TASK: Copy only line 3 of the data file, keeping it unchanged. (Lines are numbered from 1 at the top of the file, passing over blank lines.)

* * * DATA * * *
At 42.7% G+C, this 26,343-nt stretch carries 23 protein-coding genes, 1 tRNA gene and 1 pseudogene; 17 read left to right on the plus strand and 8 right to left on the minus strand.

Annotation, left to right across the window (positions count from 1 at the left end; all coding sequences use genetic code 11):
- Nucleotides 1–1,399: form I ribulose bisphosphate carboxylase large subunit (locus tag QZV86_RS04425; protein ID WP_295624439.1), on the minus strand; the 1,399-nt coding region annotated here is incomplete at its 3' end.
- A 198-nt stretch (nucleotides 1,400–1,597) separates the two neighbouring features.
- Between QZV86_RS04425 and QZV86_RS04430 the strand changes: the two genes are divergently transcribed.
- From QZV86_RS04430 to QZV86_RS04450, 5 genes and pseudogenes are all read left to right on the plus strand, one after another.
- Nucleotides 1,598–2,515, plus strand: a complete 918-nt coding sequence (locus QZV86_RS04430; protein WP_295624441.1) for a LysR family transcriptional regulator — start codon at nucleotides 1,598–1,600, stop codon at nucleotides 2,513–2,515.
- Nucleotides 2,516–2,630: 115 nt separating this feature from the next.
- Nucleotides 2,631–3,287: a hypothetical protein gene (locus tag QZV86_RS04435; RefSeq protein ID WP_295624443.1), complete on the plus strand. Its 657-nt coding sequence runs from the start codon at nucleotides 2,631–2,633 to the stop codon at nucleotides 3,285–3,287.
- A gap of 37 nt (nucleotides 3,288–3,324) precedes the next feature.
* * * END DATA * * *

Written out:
- Nucleotides 1–1,399: form I ribulose bisphosphate carboxylase large subunit (locus tag QZV86_RS04425; protein ID WP_295624439.1), on the minus strand; the 1,399-nt coding region annotated here is incomplete at its 3' end.